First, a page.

Global warming is felt around the world, with average temperatures rising 1.4 degrees Fahrenheit since the year 1880. But nowhere is getting warmer faster than North America’s own Lake Superior.
The largest lake in North America and, by surface area, the world has heated up by six degrees Fahrenheit in the last 30 years alone.
It’s not all bad news, though. In this case, the short term effects of the sudden hike in water temperature could be a bonanza for the economy around the lake (seen from space in the accompanying photo). Why? Because as lake, which is the coldest of the Great Lakes, gets warmer to becomes more hospitable to new breeds of fish. Specifically, the walleye fish, until recently absent from Lake Superior.
But walleye experienced a population explosion in the lake as its water became warmer. And that means — great fishing!
"There are going to be more people fishing for walleye that are going to spend money buying bait, buying food, staying in hotels, having a beer with the boys after dinner, those kinds of things," said University of Wisconsin Emeritus Professor James Kitchell. "The economic boost of recreational fishery in the Great Lakes has been phenomenal."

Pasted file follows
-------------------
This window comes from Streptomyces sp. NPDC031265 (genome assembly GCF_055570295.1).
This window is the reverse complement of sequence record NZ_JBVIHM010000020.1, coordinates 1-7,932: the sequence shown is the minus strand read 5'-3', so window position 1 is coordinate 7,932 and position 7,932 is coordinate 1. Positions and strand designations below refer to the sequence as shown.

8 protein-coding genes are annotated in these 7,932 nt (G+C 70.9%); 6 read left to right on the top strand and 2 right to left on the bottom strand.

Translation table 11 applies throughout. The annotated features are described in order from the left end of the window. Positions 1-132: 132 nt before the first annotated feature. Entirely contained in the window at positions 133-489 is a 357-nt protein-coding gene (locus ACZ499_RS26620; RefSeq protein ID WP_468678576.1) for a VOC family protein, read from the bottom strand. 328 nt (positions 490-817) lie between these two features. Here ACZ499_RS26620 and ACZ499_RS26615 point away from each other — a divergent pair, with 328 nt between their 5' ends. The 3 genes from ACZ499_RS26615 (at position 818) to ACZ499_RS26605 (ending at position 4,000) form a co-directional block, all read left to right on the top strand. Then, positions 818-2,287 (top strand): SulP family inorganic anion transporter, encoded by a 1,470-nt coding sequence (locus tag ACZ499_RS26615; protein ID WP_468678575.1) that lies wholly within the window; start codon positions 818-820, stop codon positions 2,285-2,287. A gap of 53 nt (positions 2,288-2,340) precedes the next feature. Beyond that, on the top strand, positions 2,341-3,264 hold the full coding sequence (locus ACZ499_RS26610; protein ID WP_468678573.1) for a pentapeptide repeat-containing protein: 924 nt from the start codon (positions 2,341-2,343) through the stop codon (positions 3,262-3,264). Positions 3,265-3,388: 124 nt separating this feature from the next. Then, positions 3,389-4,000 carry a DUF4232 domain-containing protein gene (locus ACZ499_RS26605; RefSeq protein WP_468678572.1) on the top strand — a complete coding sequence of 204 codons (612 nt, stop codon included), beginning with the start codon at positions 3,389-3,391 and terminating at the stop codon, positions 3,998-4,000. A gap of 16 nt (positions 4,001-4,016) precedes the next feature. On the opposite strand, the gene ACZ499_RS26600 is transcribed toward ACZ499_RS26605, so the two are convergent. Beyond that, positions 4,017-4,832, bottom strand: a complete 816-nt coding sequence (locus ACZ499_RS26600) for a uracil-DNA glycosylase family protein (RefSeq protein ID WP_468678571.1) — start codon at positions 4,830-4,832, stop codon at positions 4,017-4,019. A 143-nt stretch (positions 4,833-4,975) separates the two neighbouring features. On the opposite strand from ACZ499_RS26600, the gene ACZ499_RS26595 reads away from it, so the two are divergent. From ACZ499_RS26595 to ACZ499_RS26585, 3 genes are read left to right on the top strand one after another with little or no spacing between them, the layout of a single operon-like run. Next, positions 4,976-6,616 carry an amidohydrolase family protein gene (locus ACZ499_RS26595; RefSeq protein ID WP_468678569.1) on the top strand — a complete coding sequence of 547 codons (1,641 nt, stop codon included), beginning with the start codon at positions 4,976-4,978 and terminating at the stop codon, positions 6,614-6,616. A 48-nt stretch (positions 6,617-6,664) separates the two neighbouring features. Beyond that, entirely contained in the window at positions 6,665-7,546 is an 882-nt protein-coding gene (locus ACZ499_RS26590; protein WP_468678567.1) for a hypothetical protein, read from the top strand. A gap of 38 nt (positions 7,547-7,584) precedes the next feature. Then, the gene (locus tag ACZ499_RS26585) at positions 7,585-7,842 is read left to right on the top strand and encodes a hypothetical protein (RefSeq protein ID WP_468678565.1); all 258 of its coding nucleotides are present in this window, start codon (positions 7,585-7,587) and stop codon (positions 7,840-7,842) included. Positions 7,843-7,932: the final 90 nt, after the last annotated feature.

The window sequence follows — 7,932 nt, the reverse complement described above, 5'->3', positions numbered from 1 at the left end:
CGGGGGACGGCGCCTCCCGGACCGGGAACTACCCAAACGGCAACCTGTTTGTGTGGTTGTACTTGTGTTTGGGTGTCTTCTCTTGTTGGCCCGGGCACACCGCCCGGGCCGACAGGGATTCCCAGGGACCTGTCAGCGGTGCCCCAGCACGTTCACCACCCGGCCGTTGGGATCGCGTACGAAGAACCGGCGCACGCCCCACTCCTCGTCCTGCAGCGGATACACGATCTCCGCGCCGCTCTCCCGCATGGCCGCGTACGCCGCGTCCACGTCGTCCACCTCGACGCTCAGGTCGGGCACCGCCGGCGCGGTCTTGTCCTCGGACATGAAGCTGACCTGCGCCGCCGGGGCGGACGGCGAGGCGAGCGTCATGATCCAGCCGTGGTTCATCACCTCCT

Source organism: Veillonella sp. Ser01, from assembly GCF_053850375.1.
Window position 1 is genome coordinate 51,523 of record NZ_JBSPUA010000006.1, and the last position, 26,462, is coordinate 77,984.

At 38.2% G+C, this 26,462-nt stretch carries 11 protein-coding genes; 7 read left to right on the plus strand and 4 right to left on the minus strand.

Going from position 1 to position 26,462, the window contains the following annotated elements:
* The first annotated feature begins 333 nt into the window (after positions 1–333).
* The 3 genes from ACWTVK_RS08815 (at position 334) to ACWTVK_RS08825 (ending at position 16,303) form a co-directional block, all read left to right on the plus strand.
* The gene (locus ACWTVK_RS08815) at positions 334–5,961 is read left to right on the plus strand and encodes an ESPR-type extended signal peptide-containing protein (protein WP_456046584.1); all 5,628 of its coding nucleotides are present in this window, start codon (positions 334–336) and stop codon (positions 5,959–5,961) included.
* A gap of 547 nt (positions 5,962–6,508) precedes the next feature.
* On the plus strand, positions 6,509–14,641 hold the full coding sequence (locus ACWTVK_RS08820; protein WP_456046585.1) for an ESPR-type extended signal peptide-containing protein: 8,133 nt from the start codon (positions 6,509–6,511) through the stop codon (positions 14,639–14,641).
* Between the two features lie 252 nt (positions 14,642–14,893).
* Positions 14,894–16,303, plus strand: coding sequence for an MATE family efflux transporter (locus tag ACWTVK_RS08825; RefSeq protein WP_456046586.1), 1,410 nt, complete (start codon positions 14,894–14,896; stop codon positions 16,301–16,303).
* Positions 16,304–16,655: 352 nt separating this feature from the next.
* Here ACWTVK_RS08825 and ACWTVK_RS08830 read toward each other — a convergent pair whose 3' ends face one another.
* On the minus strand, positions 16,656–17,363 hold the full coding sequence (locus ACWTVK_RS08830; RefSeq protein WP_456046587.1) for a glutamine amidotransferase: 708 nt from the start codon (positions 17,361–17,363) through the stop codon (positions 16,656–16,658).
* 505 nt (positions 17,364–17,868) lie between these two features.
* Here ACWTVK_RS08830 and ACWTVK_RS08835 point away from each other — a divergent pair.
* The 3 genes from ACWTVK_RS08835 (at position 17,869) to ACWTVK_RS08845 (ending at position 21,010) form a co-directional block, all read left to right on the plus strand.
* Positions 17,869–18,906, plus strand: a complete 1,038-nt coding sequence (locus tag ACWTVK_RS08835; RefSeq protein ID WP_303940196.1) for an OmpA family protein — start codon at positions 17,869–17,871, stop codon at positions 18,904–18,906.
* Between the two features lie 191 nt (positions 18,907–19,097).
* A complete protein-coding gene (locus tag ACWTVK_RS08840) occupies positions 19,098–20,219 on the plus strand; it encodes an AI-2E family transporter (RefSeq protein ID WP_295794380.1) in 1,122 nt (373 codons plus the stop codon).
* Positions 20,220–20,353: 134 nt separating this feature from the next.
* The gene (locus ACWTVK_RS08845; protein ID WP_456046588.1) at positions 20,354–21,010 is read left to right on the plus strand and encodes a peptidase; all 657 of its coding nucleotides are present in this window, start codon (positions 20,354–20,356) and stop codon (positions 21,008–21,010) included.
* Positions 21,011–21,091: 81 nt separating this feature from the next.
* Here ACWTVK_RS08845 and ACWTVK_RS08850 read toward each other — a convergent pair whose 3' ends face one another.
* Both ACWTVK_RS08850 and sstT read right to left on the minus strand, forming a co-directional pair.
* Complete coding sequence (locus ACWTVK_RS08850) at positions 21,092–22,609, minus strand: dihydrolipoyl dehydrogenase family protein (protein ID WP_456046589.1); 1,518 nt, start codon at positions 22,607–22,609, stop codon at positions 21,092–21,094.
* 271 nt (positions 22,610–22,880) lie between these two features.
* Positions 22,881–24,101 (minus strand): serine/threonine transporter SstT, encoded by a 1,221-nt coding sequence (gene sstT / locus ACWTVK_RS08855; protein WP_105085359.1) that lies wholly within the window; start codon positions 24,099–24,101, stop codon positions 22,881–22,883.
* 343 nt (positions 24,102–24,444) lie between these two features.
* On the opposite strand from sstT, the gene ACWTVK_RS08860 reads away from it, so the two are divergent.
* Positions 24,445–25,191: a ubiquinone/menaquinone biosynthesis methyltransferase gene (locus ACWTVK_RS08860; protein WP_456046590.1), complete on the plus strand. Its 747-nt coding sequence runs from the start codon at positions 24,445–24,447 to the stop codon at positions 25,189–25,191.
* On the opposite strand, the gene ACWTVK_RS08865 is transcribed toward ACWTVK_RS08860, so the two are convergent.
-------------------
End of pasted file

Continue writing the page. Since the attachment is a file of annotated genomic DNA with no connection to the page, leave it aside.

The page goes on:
The south shores of Lake Superior lap up in Wisconsin and Michigan. Minnesota and Ontario lie on the northern shores.
The reason that lake is getting hotter faster than anywhere else has to do with the decline in the amount of ice on the lake over the past three decades, Kitchell explained to Public Radio International.
"When there’s ice on the lakes, a lot of that solar energy is reflected back into the atmosphere, but in the most recent three decades, the duration of ice on the lake has reduced by as much as 50 percent or more," the scientist said. "The result is that more solar radiation enters and stays in the water column, and the lake warms more quickly."
The bad news about the lake heating up is that more fish in the water means less food to go around. Scientists are already seeing the fish population starting to die out.
SOURCES: Public Radio International, National Geographic, Wikipedia